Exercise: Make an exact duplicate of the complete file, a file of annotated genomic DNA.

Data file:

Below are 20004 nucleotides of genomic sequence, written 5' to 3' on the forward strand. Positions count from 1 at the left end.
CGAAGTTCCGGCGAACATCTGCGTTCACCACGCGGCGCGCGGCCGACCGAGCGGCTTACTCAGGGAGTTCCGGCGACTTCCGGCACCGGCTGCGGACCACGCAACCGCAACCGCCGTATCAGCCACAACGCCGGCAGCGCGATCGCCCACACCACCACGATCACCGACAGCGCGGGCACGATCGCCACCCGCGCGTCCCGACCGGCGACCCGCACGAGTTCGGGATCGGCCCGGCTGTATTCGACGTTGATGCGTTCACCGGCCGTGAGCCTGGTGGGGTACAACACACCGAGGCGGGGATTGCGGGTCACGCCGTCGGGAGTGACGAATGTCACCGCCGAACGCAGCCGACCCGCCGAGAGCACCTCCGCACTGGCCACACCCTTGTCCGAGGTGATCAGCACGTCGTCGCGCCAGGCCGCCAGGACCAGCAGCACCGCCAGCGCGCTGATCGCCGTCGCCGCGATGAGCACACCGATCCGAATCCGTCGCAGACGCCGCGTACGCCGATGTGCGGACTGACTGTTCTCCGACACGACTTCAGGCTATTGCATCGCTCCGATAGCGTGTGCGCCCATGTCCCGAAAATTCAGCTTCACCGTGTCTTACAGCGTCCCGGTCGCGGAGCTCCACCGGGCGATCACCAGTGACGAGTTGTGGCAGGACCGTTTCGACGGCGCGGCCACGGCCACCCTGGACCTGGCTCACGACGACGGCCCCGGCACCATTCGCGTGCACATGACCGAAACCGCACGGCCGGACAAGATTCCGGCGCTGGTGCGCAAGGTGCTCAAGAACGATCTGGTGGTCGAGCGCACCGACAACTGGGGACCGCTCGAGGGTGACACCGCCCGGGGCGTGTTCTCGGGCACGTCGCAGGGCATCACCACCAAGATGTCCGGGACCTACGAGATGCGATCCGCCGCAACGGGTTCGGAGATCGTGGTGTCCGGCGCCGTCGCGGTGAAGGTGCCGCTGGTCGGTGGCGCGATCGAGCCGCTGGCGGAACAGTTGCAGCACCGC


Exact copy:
Below are 20004 nucleotides of genomic sequence, written 5' to 3' on the forward strand. Positions count from 1 at the left end.
CGAAGTTCCGGCGAACATCTGCGTTCACCACGCGGCGCGCGGCCGACCGAGCGGCTTACTCAGGGAGTTCCGGCGACTTCCGGCACCGGCTGCGGACCACGCAACCGCAACCGCCGTATCAGCCACAACGCCGGCAGCGCGATCGCCCACACCACCACGATCACCGACAGCGCGGGCACGATCGCCACCCGCGCGTCCCGACCGGCGACCCGCACGAGTTCGGGATCGGCCCGGCTGTATTCGACGTTGATGCGTTCACCGGCCGTGAGCCTGGTGGGGTACAACACACCGAGGCGGGGATTGCGGGTCACGCCGTCGGGAGTGACGAATGTCACCGCCGAACGCAGCCGACCCGCCGAGAGCACCTCCGCACTGGCCACACCCTTGTCCGAGGTGATCAGCACGTCGTCGCGCCAGGCCGCCAGGACCAGCAGCACCGCCAGCGCGCTGATCGCCGTCGCCGCGATGAGCACACCGATCCGAATCCGTCGCAGACGCCGCGTACGCCGATGTGCGGACTGACTGTTCTCCGACACGACTTCAGGCTATTGCATCGCTCCGATAGCGTGTGCGCCCATGTCCCGAAAATTCAGCTTCACCGTGTCTTACAGCGTCCCGGTCGCGGAGCTCCACCGGGCGATCACCAGTGACGAGTTGTGGCAGGACCGTTTCGACGGCGCGGCCACGGCCACCCTGGACCTGGCTCACGACGACGGCCCCGGCACCATTCGCGTGCACATGACCGAAACCGCACGGCCGGACAAGATTCCGGCGCTGGTGCGCAAGGTGCTCAAGAACGATCTGGTGGTCGAGCGCACCGACAACTGGGGACCGCTCGAGGGTGACACCGCCCGGGGCGTGTTCTCGGGCACGTCGCAGGGCATCACCACCAAGATGTCCGGGACCTACGAGATGCGATCCGCCGCAACGGGTTCGGAGATCGTGGTGTCCGGCGCCGTCGCGGTGAAGGTGCCGCTGGTCGGTGGCGCGATCGAGCCGCTGGCGGAACAGTTGCAGCACCGC